Investing in stocks is a great way to build wealth. Stocks are an investment in a company, and the value of the stock will rise or fall based on how well that company does. If you invest in a good company, your stock should increase in value over time.
There are many pros to investing in stocks, but some drawbacks can make you think twice about investing. Here are some pros and cons of investing in stocks to help you make an informed decision.
The pros of investing in stocks
1. Gains over time
As long as the market is up, investing in stocks can help you build wealth over time. For example, if you invested $5,000 into stock mutual funds that returned 10% annually after five years, you’d have almost $6,000 — which means you’ve made more than $1,000 just by holding on to your investment for five years without touching it! If you’re looking for even bigger gains over time, look at dividend stocks that pay monthly or quarterly dividends that could increase your total return over time.
Stocks offer diversification because they aren’t dependent on one industry or company like bonds. By owning different types of stocks across various industries and sectors, and geographic areas (based on where they’re headquartered), you can limit your risk exposure and potentially protect yourself from losses if one company does poorly.
3. Low maintenance
You don’t need to spend time researching companies or monitoring their performance — your broker does this for you. If you have an under-performing investment, sell it and pick another one.
Stocks are easy to buy and sell quickly — sometimes within minutes — so if you need cash, it’s easy to get out at any time without waiting for weeks or months for a sale, like with bonds or other investments that trade over the counter.
5. You control your investments
When you invest in stocks, you buy a piece of the company that issued it. Then, as an owner of the company, you get to vote on issues that affect its future and receive dividends from its earnings.
6. Best way to stay ahead of inflation
Stocks are the best way to stay ahead of inflation. Inflation is a major concern for investors and retirees. Stocks have an advantage over other investments because they produce dividends. Dividends are the payments made by companies to their shareholders based on profits.
Dividends are an important part of your investment returns because they provide you with extra money each year. This means that if you’re investing in stocks, you can get a higher rate of return than if you were investing in bonds or CDs.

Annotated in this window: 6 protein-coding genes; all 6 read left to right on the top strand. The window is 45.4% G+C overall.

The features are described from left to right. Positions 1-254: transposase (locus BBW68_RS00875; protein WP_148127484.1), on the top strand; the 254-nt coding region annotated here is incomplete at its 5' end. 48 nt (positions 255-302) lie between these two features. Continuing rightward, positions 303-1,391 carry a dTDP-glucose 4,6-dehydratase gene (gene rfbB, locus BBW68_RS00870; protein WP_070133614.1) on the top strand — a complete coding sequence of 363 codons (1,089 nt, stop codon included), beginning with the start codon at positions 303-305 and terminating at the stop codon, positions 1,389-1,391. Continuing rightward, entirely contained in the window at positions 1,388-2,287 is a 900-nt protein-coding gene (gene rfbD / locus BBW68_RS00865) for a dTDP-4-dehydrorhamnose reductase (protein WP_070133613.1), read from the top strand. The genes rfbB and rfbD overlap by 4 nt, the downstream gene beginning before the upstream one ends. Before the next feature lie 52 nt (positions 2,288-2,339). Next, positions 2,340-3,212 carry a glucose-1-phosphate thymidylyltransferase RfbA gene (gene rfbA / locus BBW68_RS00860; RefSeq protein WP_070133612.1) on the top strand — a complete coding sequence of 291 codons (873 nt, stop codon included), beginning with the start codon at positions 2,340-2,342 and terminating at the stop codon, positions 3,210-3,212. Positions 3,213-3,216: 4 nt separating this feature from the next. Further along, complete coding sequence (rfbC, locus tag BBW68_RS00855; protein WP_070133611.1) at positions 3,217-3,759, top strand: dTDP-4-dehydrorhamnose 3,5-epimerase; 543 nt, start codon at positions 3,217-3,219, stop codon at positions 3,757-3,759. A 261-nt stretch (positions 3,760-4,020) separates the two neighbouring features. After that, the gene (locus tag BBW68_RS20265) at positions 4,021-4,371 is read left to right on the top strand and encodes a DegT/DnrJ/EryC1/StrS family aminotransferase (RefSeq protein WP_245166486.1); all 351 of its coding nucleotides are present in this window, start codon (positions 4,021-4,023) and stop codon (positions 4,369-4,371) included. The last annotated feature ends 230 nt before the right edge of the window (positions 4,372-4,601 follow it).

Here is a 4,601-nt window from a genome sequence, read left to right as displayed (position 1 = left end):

The stock market has historically been one of the best ways for investors to gain wealth over time. For example, the average annual return for the S&P 500 since 1928 has been about 10%. That means if you invested $100 at that time, you would have about $1 million today!
7. Stocks are easy to invest in and have low minimums for initial investments
There are plenty of places to buy stocks, such as online brokerages and mutual funds, which can make investing easier for people who don’t have time to research individual companies.
Some mutual funds require an initial investment of $10,000 or more, but most online brokers let you open an account with relatively little money (for example, TD Ameritrade requires just $0).
Cons of investing in stocks
Stock purchases typically involve commissions and fees, which can consume a large portion of your investment. Even if you choose to invest through an exchange-traded fund (ETF), which often has lower fees than traditional mutual funds, you’ll still pay a fee — around 0.2% per year or more.
Stock prices can fluctuate dramatically over short periods, sometimes within just minutes or hours. The stock market is highly volatile, so even if you have a long time horizon before you need to tap your investments, you may still see big swings in value over the years.
3. Lack of control
While you can influence how much money you put into stocks, there’s no guarantee that they will perform well over time — especially if they’re not part of a well-balanced portfolio that includes bonds and other assets.
4. Information risk
It can be difficult to find accurate business information about individual companies and their prospects for growth or decline in value.
5. Liquidity risk
You might have to sell your shares when they aren’t trading well. For example, if the market crashes and investors panic, there might not be any buyers for your stock at all.
6. Counterparty risk
When you buy stocks through a broker, you’re actually buying shares from another investor — not from the company itself — so there’s always a chance that your broker will go out of business or otherwise fail to live up to its obligations. This is why choosing a reputable brokerage firm when investing in stocks, and other securities is important.
It’s great to be optimistic, but there’s no sense in letting your guard down completely. There are plenty of legitimate reasons to consider a balanced investment portfolio that includes stocks, but there are also some downsides. What you do is up to you; we hope the pros and cons of investing in stocks help you make an informed decision.